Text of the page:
Sunday, February 02, 2014


It is difficult to not compare stuff.  I try (and fail and fail and fail) to take a movie as it IS, as an independent thing, a complete sentence. Comparing a movie to a book (or an amusement park ride) is as unfair as asking a kid why he can't be more like his older brother.  It does disservice to both.

I mention this because I know a little bit about Liberace.  I own a few of his albums, all the DVDs of his televison show, and have been to the now-closed Liberace Museum to hear bedazzled grandmas tell breathless stories about Lee "He Emerged From A Faberge Egg" Liberace.  I know about his Depression-era youth, his Italian father insisting that young Walter become a musician in spite of his mother's stoic Polish scepticism.   I have seen the early photographs of Lee looking like a giggly dimpled sausage in the 1950's

Wait, perhaps this photo is TOO silly...

Okay.  That's better
and have seen how he eventually transformed into everyone's favorite gay vampire uncle by the 1980's.

"I count von... VON piano!  Bwa ha ha!!"
And, in even more exciting news, I know that the Liberace Foundation has signed a deal with the good people who manage Neonoplis in downtown Las Vegas and expect to have a small museum open by next year.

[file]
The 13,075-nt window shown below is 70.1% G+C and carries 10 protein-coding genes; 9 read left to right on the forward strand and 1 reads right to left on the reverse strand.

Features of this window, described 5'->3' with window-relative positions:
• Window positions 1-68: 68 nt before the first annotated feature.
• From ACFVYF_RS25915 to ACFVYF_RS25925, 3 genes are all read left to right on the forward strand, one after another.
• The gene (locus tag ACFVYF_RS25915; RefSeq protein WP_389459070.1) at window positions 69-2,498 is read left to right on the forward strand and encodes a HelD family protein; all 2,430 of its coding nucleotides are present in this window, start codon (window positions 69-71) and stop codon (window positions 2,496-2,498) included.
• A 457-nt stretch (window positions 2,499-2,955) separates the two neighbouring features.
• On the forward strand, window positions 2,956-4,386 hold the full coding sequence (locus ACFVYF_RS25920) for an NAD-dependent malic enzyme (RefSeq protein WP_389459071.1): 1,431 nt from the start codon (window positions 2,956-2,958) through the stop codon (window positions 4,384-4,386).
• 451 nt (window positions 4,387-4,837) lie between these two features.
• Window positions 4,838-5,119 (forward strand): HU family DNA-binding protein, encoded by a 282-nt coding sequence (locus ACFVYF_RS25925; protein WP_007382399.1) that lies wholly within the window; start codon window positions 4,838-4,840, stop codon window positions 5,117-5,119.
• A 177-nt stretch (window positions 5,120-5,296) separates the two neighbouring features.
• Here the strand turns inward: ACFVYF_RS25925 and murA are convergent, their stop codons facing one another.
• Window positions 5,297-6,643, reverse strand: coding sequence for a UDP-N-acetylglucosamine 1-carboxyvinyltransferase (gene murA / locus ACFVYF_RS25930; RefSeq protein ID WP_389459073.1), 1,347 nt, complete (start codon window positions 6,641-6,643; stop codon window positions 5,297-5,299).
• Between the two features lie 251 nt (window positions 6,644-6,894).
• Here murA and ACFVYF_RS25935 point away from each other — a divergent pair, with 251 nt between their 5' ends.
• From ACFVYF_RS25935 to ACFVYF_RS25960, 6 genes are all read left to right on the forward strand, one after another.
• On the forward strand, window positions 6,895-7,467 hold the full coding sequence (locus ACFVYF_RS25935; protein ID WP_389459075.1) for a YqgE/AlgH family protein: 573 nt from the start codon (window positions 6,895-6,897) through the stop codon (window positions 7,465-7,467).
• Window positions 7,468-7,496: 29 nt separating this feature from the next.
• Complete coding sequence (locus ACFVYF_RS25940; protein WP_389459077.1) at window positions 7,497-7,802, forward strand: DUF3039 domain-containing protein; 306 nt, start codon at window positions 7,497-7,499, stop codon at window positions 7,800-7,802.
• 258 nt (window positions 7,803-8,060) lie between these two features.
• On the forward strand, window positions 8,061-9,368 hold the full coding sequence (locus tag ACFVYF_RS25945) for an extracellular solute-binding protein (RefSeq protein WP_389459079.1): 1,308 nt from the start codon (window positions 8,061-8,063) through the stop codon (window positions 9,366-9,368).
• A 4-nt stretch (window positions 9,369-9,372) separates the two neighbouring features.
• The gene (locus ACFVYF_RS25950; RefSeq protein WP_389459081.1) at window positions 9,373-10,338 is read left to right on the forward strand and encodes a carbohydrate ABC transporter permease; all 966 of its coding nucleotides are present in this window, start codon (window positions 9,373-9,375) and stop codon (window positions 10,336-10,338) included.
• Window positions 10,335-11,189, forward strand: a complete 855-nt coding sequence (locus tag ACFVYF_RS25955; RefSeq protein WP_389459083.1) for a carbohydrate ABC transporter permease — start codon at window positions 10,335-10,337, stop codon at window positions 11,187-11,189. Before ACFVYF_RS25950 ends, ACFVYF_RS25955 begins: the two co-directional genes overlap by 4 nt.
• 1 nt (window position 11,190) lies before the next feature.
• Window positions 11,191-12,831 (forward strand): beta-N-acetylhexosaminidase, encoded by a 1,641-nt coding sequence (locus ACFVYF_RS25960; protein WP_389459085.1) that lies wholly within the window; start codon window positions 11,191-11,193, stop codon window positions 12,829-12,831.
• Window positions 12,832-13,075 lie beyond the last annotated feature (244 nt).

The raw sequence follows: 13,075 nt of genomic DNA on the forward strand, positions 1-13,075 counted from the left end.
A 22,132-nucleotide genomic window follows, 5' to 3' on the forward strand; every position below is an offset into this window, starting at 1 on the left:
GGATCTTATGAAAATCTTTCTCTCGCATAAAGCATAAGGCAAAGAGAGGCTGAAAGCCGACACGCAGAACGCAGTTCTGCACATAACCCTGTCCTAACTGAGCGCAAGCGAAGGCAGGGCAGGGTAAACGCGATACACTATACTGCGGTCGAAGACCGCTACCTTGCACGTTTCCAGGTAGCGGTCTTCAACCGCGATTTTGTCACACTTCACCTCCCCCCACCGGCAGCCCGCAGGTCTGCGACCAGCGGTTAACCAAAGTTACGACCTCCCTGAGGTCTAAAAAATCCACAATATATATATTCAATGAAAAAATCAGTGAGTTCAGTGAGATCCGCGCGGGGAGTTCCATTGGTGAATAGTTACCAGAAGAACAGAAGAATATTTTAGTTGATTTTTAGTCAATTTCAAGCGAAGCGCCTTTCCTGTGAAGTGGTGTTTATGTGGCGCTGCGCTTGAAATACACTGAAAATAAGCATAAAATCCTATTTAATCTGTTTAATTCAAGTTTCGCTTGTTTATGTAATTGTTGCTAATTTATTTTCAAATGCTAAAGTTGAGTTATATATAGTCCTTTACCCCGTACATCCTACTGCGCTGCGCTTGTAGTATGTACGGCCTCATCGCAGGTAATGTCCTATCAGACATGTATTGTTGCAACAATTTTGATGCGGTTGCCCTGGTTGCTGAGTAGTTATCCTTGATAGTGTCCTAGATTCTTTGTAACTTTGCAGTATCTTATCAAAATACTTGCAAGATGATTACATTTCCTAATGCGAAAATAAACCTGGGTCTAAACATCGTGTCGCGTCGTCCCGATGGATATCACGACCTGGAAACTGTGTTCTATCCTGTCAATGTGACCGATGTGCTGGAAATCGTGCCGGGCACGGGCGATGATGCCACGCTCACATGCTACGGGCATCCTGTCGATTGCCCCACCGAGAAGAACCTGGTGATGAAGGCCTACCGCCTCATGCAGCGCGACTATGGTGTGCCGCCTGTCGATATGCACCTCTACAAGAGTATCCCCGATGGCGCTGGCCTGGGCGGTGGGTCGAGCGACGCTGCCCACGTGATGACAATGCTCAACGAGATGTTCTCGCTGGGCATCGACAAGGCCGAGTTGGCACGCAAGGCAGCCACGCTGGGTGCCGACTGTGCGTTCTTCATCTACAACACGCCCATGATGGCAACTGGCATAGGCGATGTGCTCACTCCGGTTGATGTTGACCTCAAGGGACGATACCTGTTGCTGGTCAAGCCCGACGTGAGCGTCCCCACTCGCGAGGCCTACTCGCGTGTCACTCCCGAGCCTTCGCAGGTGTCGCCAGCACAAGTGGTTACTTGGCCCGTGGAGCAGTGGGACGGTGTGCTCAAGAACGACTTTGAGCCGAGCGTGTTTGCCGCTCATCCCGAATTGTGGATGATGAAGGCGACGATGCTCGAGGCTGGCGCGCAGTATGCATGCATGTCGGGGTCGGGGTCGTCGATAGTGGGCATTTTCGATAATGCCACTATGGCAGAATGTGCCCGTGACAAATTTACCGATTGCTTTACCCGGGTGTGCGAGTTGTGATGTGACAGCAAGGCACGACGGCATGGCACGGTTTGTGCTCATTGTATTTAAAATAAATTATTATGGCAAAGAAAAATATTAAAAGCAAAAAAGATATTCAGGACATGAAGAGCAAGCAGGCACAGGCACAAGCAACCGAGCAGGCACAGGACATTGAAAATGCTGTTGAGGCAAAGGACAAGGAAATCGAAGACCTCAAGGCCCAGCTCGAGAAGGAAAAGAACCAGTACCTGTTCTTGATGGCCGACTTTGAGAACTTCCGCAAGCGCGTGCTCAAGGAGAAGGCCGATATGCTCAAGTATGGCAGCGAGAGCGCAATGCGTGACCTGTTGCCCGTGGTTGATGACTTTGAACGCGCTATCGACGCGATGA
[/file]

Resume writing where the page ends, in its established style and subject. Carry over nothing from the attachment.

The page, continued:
Basically I'm saying that I am one of the handful of people under the age of 85 who knows anything about the man.  (Those people who have heard of him are probably my friends.)  I'm not proud of this.  He was not an exemplary person.  He didn't save lives or change the world or even make very good music.  (Really, he didn't make very good music at all.)   And if you ever even hinted he was a homosexual he would sue the pants off of you. (Like, in a bad way.)

"I don't know what we're doing but whatever it is, it's totally NOT gay!"
But in spite of his lazy musicianship and they way he called for his manager to bring him fresh young men the way Nero called for grapes, I am still fond of Liberace.  I like him for the same reason I like Elvis -

You know I HAD to include this photo
both of them always seem to know it's all a big joke.   Elvis would get the giggles during his own shows.  Liberace, when he was prancing around in feathered capes or being driven on stage in a mirrored car never took it seriously.

Liberace = not serious.  Really, one can't be when wearing clown shoes.
In fact Lee was exceptional in the way he not only tolerated fan interaction but encouraged it.   After a show he wouldn't run and hide in his dressing room like a normal performer.  He would invite the audience up to say hello, touch his car, his clothes, give him hugs.  He was poor boy made good and he wanted everyone to see his cool stuff.  Did you want a better look at his upside-down monkey fur cape?  Well, come on up!  He might give you an impromptu piano lesson on stage in front of the audience at the same time.

If you asked nicely, I'm certain he would have let you join him in the tub as well.
His life was a giant sparkley crystal chandellier of lies but one look at his laughing toddler face makes it all not seem so bad.